The Art of Meeting an Author in a Cafe
Two years ago, before the Shelf had offices or employees, our mail went to a post office box in Seattle. Once a week, my ritual was to collect the mail, go to a café and eat lunch--just to get out and feel social.
One day at the luncheonette counter, I saw the owner of the restaurant sidle up to a man sitting three stools down from me and say, "Hey Garth! How's the book coming?" I glanced sideways over at the man. He looked, well, not scary. (Okay, fine. He's spiffy.) I wondered: do I introduce myself? Could he be the feared author who gloms on to anyone in publishing? I took the risk. It turned out that he knew about the Shelf and that he wasn't the glom-my type. So, about once a month we'd meet for lunch and talk book biz. A few months later, he came to lunch with a large box--the manuscript. Gulp.
Of course, we all have stories in this biz about loving a book, hating the author, and vice versa. I liked Garth and his family. We were neighbors. I really didn't want to hate his book.
I took the manuscript home and stared at it for a week. The title page read "The Art of Racing in the Rain." Hmm. Okay. Good title. I dove in.
The Art of Racing in the Rain by Garth Stein is told from the point of view of a dog named Enzo who aspires to be a racecar driver like his owner, Denny. The TV is left on during the day while Enzo's owner is working, so he's learned a lot about the world. (He's often quite miffed at not possessing opposable thumbs.) Through Enzo, we learn the story of how his master fell in love with his wife, Eve, the addition of their daughter Zoey, and how it all tragically unraveled. Have a box of Kleenex near.
Early on in my reading, I kept trying to meld the baker from The Godfather (the only other Enzo I've known) with the early moments of the movie Splash where Daryl Hannah the mermaid learns to speak English from watching TV. But I quickly learned there were no models for Enzo. He was completely original and calming in a Zen-like way. You're totally under the spell of a dog who's telling us his completely believable and authentic story.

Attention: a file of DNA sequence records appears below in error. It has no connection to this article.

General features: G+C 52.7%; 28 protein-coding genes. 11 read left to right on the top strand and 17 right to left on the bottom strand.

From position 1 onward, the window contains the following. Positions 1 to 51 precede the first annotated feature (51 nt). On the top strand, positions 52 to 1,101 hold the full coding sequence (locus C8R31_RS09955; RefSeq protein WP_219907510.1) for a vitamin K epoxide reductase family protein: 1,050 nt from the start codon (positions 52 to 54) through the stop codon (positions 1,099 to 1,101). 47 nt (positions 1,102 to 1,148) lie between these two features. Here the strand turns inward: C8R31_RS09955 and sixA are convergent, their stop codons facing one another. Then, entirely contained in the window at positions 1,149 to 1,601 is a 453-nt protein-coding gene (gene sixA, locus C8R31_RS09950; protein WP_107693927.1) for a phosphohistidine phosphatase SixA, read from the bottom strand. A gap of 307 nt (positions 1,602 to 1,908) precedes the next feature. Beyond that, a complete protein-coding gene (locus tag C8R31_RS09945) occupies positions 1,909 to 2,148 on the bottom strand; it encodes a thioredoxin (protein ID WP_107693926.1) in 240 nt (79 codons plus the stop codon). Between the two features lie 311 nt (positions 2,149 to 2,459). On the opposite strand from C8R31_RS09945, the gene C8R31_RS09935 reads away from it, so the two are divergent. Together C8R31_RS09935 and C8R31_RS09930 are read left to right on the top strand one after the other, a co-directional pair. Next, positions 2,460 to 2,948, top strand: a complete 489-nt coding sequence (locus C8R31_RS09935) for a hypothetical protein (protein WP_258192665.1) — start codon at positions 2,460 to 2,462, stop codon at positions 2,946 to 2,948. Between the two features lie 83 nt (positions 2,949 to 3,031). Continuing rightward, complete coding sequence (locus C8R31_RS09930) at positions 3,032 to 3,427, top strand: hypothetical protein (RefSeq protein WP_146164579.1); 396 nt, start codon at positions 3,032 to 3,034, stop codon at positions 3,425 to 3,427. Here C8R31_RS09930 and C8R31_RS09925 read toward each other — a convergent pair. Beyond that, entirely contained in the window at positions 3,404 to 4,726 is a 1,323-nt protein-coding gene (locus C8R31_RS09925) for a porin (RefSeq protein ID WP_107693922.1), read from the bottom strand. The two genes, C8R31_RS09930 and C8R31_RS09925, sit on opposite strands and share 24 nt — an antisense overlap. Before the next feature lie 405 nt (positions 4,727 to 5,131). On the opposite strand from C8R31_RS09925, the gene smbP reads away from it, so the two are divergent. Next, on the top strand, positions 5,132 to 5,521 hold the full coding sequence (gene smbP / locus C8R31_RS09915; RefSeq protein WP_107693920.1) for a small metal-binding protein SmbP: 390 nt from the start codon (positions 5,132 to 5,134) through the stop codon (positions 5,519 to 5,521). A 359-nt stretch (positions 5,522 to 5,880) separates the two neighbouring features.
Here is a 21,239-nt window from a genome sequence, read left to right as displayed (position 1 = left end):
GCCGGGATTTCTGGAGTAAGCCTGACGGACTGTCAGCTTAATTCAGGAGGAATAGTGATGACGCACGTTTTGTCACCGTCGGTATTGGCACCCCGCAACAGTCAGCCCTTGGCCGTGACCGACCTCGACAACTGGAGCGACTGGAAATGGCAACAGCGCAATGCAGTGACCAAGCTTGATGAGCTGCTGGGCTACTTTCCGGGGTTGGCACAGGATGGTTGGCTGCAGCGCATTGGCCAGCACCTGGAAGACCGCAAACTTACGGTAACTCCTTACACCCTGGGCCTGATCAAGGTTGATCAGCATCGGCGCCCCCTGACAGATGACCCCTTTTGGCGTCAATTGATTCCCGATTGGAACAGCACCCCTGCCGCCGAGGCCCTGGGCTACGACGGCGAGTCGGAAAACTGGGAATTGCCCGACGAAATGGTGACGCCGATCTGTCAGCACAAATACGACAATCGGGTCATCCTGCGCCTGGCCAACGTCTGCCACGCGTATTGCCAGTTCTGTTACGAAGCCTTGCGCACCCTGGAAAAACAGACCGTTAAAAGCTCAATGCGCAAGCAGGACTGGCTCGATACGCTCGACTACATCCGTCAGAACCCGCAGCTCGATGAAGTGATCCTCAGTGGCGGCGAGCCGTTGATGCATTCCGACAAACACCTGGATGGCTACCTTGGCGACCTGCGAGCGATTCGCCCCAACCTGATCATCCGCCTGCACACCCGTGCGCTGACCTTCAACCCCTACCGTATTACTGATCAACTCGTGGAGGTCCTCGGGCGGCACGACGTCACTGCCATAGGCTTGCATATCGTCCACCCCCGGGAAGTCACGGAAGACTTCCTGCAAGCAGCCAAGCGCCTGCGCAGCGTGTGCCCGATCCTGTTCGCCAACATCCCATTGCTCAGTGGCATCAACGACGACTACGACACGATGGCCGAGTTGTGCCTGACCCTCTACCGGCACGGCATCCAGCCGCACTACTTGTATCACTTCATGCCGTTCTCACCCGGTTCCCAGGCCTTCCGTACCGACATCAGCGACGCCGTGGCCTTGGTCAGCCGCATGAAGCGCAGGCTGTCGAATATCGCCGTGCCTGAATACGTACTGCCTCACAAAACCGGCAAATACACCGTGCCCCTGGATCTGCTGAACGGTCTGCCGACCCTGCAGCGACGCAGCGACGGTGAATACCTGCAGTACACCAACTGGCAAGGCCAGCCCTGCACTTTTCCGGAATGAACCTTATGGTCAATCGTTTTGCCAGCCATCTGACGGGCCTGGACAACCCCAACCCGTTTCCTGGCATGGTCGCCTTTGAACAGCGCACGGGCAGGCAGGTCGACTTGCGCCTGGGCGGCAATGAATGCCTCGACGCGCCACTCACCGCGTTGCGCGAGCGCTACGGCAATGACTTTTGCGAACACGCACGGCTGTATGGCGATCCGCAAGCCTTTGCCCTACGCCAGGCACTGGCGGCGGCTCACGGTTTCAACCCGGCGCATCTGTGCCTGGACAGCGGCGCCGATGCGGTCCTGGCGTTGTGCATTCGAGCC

The test of a good book for me is to read it, put it away, then see if I can still hear the voices, miss the characters and wish it hadn't ended. I said nothing to anyone about Garth's book for three weeks after I had read it. Later as I was playing with marketing ideas for it, I knew it was special and brilliant. (I'm still very partial to a campaign based around "What Would Enzo Do?")
When I called Garth to tell him what I thought, he said, "Well, I'm glad you liked it, because my agent just turned it down." Then began the saga. During the next few months, several more agents passed on this gem. The rejections came with explanations like, "It's not what they are looking for." "No one knows how to market it." "Too much (or too little) like everything else."
What the--? Hello? Did you even read it? Arrgh! I was incensed. I think it's one of the hardest things to bear in this biz: when the good books don't make it.
But finally, Garth found an agent who understood The Art of Racing in the Rain. It went out, and the offers started to come in. They started small and progressively got, well, almost other-worldly. Keep in mind that Garth had published two other books to critical acclaim, but without significant sales numbers.
In the end, the fine folks at HarperCollins won it for $1.2 million, English-only rights. I saw Garth about a week after this, running along the lake, near the neighborhood where we both live. I stopped him by asking if he was that "rock star author Garth." He laughed and answered, "My Mom calls me everyday lately and says, 'Really? Are you sure they want it? Did you hear that number right?' "
The Art of Racing in the Rain will be out in mid-May. Get ready. Read this wreckingly great novel. Meet Garth. Get him in your store.
We at the Shelf think it's going to be huge. I'm almost afraid of walking into Target one day and seeing little stuffed movie tie-in Enzos everywhere.
No one should begrudge Garth a smidgeon of his success. I certainly can't. This, of course, has nothing to do with the fact that my daughter stars in his book trailer. Ahem. Click here to see it.--Jenn Risko
Now, what Jenn Risko doesn't tell you is that Garth's new agent is Jeff Kleinman of Folio Literary Management. I know how Jeff sold that book: he called up editors and said "I loved it, you will too." And editors know Jeff is a very very smart guy. They did read it, they did love it, and now you can see if you agree.
Garth Stein didn't need an agent, he needed the right agent. When he found Jeff, it was Jeff's reputation that got the book read. It's the SAME book other people turned down. The only thing different was Jeff.
Now, I have to dust off that list of the seven deadly sins cause I think jealousy and envy are right there in the mix.